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This robot 'dog' can climb ladders, a first for four-legged robots


ladder climbing robot

  • Researchers successfully built a quadruped robot that's capable of climbing ladders.
  • The robot was created by a team at Tokyo Metropolitan University and debuted earlier this month, IEEE Spectrum reported.
  • It uses a 3D camera, touch and force sensors on its claws. A neural network — learning software that allows the robot to execute complex functions — enables it to navigate ladders.
  • Visit Business Insider's homepage for more stories.

Four-legged creatures, both living and robotic, have historically had a hard time climbing ladders — until now.

Researchers at Tokyo Metropolitan University have created a quadruped robot capable of climbing a vertical ladder without assistance, IEEE Spectrum reported. 

The robot debuted at the International Conference on Intelligent Robots and Systems earlier this month.

The achievement represents the latest physical feat by a quadruped robot that approaches the capabilities of living animals. Robot dogs made by other research teams have been trained to open doors, withstand destabilizing blows, and run across uneven ground.

While there's no single intended purpose researchers have in mind for quadruped robots, government agencies are already expressing interest — earlier this year, Massachusetts police began working with "Spot," a robot dog designed by Boston Dynamics.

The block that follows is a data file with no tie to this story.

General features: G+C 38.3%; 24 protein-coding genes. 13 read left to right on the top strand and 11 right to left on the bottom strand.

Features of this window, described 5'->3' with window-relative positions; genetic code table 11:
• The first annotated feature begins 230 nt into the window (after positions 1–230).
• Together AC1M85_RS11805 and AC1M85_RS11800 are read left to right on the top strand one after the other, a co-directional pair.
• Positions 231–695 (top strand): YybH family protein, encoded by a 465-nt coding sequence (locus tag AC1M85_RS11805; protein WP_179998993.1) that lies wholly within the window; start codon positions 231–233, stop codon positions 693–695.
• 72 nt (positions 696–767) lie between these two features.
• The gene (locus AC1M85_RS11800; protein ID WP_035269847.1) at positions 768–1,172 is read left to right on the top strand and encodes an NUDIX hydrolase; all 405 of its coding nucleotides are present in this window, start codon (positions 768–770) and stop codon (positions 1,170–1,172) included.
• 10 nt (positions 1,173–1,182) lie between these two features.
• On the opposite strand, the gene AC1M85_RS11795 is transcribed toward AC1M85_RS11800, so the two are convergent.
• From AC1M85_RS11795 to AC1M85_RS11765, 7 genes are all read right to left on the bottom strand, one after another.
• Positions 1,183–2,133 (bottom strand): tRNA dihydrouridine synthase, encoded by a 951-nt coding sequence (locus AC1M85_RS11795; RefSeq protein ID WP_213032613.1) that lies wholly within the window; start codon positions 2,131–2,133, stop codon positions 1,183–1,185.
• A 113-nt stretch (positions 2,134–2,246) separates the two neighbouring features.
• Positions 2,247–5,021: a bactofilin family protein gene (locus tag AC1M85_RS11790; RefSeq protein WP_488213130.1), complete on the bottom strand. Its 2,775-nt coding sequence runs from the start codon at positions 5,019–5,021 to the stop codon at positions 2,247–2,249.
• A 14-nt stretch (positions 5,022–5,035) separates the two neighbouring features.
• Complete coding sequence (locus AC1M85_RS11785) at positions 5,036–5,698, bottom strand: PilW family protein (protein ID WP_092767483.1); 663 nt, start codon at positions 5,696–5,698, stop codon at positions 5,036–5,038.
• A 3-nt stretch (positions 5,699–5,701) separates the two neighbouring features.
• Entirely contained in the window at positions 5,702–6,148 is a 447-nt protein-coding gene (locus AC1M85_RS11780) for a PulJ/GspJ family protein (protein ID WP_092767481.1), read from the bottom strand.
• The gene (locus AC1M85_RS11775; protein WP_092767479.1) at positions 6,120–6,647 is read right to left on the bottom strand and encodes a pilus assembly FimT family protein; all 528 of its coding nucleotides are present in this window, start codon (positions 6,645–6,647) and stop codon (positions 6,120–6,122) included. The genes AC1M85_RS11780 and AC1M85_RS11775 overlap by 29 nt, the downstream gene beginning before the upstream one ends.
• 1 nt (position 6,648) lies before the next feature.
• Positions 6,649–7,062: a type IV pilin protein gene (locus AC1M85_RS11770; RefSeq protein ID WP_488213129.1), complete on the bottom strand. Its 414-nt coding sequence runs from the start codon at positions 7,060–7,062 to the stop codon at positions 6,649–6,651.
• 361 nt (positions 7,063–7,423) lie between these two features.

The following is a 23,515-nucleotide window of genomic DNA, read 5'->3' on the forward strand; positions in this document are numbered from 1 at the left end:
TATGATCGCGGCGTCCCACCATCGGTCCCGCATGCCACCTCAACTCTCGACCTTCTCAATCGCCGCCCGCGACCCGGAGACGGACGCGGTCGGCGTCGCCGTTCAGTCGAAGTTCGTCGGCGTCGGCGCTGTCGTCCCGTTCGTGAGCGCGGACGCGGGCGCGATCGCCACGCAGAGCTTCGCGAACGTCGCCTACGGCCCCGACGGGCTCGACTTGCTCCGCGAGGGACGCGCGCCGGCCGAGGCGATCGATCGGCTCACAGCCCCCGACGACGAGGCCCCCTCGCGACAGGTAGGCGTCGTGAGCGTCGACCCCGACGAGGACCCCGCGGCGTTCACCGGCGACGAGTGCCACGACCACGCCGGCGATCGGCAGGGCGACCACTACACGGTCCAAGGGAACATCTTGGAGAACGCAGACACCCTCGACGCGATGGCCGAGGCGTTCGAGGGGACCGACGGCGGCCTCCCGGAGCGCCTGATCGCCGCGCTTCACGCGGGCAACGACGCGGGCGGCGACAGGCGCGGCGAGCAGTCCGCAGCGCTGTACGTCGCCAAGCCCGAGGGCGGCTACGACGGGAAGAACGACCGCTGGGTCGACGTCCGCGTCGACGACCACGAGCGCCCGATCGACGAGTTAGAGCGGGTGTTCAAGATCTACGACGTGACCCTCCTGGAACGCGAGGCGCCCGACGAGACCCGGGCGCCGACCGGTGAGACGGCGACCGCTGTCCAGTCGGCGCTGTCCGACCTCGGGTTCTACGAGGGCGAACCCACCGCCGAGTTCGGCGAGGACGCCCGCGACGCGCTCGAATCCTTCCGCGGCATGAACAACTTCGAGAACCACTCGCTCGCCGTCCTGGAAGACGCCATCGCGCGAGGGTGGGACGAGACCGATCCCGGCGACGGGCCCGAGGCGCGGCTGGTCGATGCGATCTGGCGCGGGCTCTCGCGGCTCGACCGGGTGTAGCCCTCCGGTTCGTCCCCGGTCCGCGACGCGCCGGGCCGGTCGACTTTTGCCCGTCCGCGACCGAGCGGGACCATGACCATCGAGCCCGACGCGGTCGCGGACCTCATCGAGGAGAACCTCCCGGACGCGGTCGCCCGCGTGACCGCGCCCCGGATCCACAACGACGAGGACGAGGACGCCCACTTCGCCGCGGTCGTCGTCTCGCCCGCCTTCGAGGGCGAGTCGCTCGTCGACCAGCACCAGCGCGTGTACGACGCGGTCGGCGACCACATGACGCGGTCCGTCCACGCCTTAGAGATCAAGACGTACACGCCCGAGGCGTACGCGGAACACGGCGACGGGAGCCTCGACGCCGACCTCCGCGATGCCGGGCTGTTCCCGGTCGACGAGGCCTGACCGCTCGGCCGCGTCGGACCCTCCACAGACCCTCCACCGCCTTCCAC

Take a look at how Tokyo Metropolitan University's robot climbs ladders, bringing robots one rung closer to world domination:

SEE ALSO: From 'Jeopardy' to poker to reading comprehension, robots have managed to beat humans in all of these contests in the past decade

The robot weighs in at just over 15 pounds, and is equipped with 3D cameras on its head and touch and force sensors on its claws.

The robot has 23 degrees of freedom — specific aspects of its parts can move: five degrees of freedom in each leg, two for the dual laser rangefinder sensors, and one for the head.

The robot uses a neural network to automatically teach itself to balance as it climbs the ladder.

Once at the top of the ladder, the robot uses its rear claws to grip the top rung and shift its weight forward.

The robot was specifically programmed to climb the ladder used in the demonstration video, but researchers plan to teach it to climb a ladder of any dimensions.

While living quadruped animals can climb ladders at an angle, they struggle with vertical ladders, according to IEE Spectrum — but this robot is capable of tackling them.

Watch the full video of the ladder-climbing robot demonstration:

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